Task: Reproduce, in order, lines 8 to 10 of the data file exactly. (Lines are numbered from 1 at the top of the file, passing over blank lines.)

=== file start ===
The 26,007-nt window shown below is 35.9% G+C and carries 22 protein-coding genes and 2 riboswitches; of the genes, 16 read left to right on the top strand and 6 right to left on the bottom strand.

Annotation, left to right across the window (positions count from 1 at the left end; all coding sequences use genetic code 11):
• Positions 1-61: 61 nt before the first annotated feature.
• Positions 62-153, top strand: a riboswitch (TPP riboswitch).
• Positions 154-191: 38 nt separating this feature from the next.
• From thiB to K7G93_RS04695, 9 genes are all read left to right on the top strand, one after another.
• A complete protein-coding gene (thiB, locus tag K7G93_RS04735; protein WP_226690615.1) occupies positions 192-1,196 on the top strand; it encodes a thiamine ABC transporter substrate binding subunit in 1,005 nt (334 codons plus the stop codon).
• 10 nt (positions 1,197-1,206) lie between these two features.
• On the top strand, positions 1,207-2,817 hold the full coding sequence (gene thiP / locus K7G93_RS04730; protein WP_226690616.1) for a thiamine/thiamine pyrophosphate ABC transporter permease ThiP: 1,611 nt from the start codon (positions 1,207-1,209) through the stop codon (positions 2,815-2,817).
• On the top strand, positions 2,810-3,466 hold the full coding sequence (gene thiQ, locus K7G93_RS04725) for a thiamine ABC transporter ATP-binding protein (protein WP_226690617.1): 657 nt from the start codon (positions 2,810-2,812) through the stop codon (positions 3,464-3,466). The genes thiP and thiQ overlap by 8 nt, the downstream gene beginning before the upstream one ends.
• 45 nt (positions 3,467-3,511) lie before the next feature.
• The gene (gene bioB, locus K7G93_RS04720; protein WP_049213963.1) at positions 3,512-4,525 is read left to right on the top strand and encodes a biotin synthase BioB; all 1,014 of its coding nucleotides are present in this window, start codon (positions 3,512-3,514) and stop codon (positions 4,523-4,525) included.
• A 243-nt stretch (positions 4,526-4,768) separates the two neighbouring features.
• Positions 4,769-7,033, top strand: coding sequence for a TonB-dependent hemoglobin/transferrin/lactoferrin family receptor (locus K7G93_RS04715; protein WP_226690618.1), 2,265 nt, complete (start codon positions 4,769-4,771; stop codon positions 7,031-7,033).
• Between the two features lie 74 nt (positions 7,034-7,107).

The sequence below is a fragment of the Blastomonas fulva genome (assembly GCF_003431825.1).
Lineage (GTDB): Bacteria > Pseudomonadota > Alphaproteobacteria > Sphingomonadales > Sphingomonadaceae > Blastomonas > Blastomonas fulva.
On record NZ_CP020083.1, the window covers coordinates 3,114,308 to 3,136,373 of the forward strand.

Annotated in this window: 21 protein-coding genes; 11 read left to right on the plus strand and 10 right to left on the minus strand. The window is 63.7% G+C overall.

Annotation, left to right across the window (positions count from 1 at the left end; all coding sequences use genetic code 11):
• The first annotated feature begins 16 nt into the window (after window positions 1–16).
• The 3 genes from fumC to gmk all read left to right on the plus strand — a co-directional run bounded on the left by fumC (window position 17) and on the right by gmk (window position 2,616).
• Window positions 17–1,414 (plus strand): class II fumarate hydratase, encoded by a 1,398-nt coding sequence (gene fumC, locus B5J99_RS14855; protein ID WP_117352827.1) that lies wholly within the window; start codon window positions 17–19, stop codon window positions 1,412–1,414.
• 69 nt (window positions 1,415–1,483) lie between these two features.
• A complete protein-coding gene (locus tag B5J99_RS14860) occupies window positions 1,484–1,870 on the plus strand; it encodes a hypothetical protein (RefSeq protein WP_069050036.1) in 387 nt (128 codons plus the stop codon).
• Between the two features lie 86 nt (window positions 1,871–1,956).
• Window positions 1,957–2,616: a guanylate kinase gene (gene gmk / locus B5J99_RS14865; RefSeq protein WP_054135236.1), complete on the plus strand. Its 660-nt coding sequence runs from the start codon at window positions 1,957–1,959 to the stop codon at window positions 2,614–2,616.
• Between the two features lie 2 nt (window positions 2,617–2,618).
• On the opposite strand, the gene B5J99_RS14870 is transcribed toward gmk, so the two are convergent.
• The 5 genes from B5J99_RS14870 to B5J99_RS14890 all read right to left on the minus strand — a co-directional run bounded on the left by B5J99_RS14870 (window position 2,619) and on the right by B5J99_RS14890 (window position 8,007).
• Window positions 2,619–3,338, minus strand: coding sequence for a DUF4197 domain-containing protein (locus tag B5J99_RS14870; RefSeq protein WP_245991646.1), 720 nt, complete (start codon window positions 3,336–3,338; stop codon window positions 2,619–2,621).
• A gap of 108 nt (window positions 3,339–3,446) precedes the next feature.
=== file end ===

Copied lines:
• 10 nt (positions 1,197-1,206) lie between these two features.
• On the top strand, positions 1,207-2,817 hold the full coding sequence (gene thiP / locus K7G93_RS04730; protein WP_226690616.1) for a thiamine/thiamine pyrophosphate ABC transporter permease ThiP: 1,611 nt from the start codon (positions 1,207-1,209) through the stop codon (positions 2,815-2,817).
• On the top strand, positions 2,810-3,466 hold the full coding sequence (gene thiQ, locus K7G93_RS04725) for a thiamine ABC transporter ATP-binding protein (protein WP_226690617.1): 657 nt from the start codon (positions 2,810-2,812) through the stop codon (positions 3,464-3,466). The genes thiP and thiQ overlap by 8 nt, the downstream gene beginning before the upstream one ends.